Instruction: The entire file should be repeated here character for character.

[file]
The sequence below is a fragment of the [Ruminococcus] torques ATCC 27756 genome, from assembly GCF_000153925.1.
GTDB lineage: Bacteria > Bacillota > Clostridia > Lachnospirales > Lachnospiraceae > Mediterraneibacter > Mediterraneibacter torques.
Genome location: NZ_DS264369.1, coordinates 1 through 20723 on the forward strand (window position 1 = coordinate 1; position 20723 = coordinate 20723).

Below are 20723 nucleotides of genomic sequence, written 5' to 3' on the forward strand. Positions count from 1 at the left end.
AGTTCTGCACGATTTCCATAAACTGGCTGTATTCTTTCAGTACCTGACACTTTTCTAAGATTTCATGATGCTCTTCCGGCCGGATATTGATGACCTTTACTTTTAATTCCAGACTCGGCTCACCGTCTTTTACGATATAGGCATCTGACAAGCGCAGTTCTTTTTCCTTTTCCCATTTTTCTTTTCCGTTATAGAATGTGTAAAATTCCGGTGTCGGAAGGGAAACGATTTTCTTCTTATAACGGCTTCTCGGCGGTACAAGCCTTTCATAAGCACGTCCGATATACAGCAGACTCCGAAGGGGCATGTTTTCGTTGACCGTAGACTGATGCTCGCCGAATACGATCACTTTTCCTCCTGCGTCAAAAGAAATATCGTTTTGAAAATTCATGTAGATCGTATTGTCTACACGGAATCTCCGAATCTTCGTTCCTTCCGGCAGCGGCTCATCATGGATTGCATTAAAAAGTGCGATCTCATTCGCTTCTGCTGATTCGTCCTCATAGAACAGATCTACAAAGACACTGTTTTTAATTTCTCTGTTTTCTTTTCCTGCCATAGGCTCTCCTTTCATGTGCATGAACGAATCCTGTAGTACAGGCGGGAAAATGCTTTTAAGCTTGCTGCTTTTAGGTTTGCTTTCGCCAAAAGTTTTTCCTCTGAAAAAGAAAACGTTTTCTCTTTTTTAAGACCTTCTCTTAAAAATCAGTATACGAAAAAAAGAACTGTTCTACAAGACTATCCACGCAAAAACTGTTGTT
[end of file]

The sequence below is a fragment of the [Ruminococcus] torques ATCC 27756 genome, from assembly GCF_000153925.1.
GTDB lineage: Bacteria > Bacillota > Clostridia > Lachnospirales > Lachnospiraceae > Mediterraneibacter > Mediterraneibacter torques.
Genome location: NZ_DS264369.1, coordinates 1 through 20723 on the forward strand (window position 1 = coordinate 1; position 20723 = coordinate 20723).

Below are 20723 nucleotides of genomic sequence, written 5' to 3' on the forward strand. Positions count from 1 at the left end.
AGTTCTGCACGATTTCCATAAACTGGCTGTATTCTTTCAGTACCTGACACTTTTCTAAGATTTCATGATGCTCTTCCGGCCGGATATTGATGACCTTTACTTTTAATTCCAGACTCGGCTCACCGTCTTTTACGATATAGGCATCTGACAAGCGCAGTTCTTTTTCCTTTTCCCATTTTTCTTTTCCGTTATAGAATGTGTAAAATTCCGGTGTCGGAAGGGAAACGATTTTCTTCTTATAACGGCTTCTCGGCGGTACAAGCCTTTCATAAGCACGTCCGATATACAGCAGACTCCGAAGGGGCATGTTTTCGTTGACCGTAGACTGATGCTCGCCGAATACGATCACTTTTCCTCCTGCGTCAAAAGAAATATCGTTTTGAAAATTCATGTAGATCGTATTGTCTACACGGAATCTCCGAATCTTCGTTCCTTCCGGCAGCGGCTCATCATGGATTGCATTAAAAAGTGCGATCTCATTCGCTTCTGCTGATTCGTCCTCATAGAACAGATCTACAAAGACACTGTTTTTAATTTCTCTGTTTTCTTTTCCTGCCATAGGCTCTCCTTTCATGTGCATGAACGAATCCTGTAGTACAGGCGGGAAAATGCTTTTAAGCTTGCTGCTTTTAGGTTTGCTTTCGCCAAAAGTTTTTCCTCTGAAAAAGAAAACGTTTTCTCTTTTTTAAGACCTTCTCTTAAAAATCAGTATACGAAAAAAAGAACTGTTCTACAAGACTATCCACGCAAAAACTGTTGTT